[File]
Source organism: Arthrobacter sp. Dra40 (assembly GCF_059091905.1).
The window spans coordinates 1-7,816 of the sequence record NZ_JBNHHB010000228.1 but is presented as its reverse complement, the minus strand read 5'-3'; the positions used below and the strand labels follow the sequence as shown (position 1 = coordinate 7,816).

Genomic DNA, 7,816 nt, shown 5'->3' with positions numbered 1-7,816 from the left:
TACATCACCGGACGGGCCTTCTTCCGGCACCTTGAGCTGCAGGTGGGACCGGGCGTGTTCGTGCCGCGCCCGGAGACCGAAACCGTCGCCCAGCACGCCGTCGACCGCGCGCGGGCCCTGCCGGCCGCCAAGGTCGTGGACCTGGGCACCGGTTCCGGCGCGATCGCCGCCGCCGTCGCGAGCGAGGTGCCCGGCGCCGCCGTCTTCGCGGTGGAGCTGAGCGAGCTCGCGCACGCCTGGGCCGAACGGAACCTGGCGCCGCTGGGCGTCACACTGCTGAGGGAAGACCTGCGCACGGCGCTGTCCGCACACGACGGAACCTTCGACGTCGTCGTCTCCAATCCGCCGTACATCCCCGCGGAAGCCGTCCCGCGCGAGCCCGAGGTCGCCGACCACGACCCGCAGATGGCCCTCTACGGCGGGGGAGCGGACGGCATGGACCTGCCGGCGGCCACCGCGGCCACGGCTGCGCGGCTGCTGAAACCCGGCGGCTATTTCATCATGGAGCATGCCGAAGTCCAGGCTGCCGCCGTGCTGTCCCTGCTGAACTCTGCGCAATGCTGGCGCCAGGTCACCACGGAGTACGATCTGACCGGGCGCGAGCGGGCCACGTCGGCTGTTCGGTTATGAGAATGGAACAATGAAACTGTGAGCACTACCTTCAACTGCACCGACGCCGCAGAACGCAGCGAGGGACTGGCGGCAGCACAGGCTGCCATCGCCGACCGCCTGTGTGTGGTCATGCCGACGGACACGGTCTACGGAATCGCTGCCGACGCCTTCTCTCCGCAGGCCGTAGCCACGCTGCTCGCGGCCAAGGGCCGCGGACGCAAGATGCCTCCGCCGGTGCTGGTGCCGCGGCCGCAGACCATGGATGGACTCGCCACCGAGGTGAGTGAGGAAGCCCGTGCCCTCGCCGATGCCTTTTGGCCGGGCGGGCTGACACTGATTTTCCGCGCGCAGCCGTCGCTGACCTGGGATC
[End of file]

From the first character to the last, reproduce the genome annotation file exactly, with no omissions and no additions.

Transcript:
Source organism: Arthrobacter sp. Dra40 (assembly GCF_059091905.1).
The window spans coordinates 1-7,816 of the sequence record NZ_JBNHHB010000228.1 but is presented as its reverse complement, the minus strand read 5'-3'; the positions used below and the strand labels follow the sequence as shown (position 1 = coordinate 7,816).

Genomic DNA, 7,816 nt, shown 5'->3' with positions numbered 1-7,816 from the left:
TACATCACCGGACGGGCCTTCTTCCGGCACCTTGAGCTGCAGGTGGGACCGGGCGTGTTCGTGCCGCGCCCGGAGACCGAAACCGTCGCCCAGCACGCCGTCGACCGCGCGCGGGCCCTGCCGGCCGCCAAGGTCGTGGACCTGGGCACCGGTTCCGGCGCGATCGCCGCCGCCGTCGCGAGCGAGGTGCCCGGCGCCGCCGTCTTCGCGGTGGAGCTGAGCGAGCTCGCGCACGCCTGGGCCGAACGGAACCTGGCGCCGCTGGGCGTCACACTGCTGAGGGAAGACCTGCGCACGGCGCTGTCCGCACACGACGGAACCTTCGACGTCGTCGTCTCCAATCCGCCGTACATCCCCGCGGAAGCCGTCCCGCGCGAGCCCGAGGTCGCCGACCACGACCCGCAGATGGCCCTCTACGGCGGGGGAGCGGACGGCATGGACCTGCCGGCGGCCACCGCGGCCACGGCTGCGCGGCTGCTGAAACCCGGCGGCTATTTCATCATGGAGCATGCCGAAGTCCAGGCTGCCGCCGTGCTGTCCCTGCTGAACTCTGCGCAATGCTGGCGCCAGGTCACCACGGAGTACGATCTGACCGGGCGCGAGCGGGCCACGTCGGCTGTTCGGTTATGAGAATGGAACAATGAAACTGTGAGCACTACCTTCAACTGCACCGACGCCGCAGAACGCAGCGAGGGACTGGCGGCAGCACAGGCTGCCATCGCCGACCGCCTGTGTGTGGTCATGCCGACGGACACGGTCTACGGAATCGCTGCCGACGCCTTCTCTCCGCAGGCCGTAGCCACGCTGCTCGCGGCCAAGGGCCGCGGACGCAAGATGCCTCCGCCGGTGCTGGTGCCGCGGCCGCAGACCATGGATGGACTCGCCACCGAGGTGAGTGAGGAAGCCCGTGCCCTCGCCGATGCCTTTTGGCCGGGCGGGCTGACACTGATTTTCCGCGCGCAGCCGTCGCTGACCTGGGATC